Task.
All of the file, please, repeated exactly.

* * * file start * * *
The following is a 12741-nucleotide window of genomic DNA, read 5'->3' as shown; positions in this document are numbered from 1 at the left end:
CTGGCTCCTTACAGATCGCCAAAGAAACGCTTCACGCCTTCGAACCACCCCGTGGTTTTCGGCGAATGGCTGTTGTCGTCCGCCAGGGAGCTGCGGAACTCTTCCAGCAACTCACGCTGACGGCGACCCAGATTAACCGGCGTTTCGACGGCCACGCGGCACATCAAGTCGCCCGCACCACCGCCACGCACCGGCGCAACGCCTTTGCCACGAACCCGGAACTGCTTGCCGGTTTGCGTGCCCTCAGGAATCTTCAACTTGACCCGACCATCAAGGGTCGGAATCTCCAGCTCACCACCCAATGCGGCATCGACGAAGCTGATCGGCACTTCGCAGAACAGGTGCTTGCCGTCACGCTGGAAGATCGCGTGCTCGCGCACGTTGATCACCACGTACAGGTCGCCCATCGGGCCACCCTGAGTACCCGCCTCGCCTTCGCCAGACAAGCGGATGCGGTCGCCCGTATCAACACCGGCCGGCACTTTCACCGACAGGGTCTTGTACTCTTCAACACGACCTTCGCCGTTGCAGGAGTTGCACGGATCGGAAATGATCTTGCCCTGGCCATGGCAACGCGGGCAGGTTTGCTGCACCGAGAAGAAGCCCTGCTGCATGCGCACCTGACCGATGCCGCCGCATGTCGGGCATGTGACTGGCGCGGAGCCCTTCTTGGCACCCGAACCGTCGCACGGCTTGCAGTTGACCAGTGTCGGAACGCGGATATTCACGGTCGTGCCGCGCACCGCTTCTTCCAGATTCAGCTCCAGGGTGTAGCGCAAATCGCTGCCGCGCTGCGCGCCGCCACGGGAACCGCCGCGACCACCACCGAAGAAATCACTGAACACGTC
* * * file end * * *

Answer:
The following is a 12741-nucleotide window of genomic DNA, read 5'->3' as shown; positions in this document are numbered from 1 at the left end:
CTGGCTCCTTACAGATCGCCAAAGAAACGCTTCACGCCTTCGAACCACCCCGTGGTTTTCGGCGAATGGCTGTTGTCGTCCGCCAGGGAGCTGCGGAACTCTTCCAGCAACTCACGCTGACGGCGACCCAGATTAACCGGCGTTTCGACGGCCACGCGGCACATCAAGTCGCCCGCACCACCGCCACGCACCGGCGCAACGCCTTTGCCACGAACCCGGAACTGCTTGCCGGTTTGCGTGCCCTCAGGAATCTTCAACTTGACCCGACCATCAAGGGTCGGAATCTCCAGCTCACCACCCAATGCGGCATCGACGAAGCTGATCGGCACTTCGCAGAACAGGTGCTTGCCGTCACGCTGGAAGATCGCGTGCTCGCGCACGTTGATCACCACGTACAGGTCGCCCATCGGGCCACCCTGAGTACCCGCCTCGCCTTCGCCAGACAAGCGGATGCGGTCGCCCGTATCAACACCGGCCGGCACTTTCACCGACAGGGTCTTGTACTCTTCAACACGACCTTCGCCGTTGCAGGAGTTGCACGGATCGGAAATGATCTTGCCCTGGCCATGGCAACGCGGGCAGGTTTGCTGCACCGAGAAGAAGCCCTGCTGCATGCGCACCTGACCGATGCCGCCGCATGTCGGGCATGTGACTGGCGCGGAGCCCTTCTTGGCACCCGAACCGTCGCACGGCTTGCAGTTGACCAGTGTCGGAACGCGGATATTCACGGTCGTGCCGCGCACCGCTTCTTCCAGATTCAGCTCCAGGGTGTAGCGCAAATCGCTGCCGCGCTGCGCGCCGCCACGGGAACCGCCGCGACCACCACCGAAGAAATCACTGAACACGTC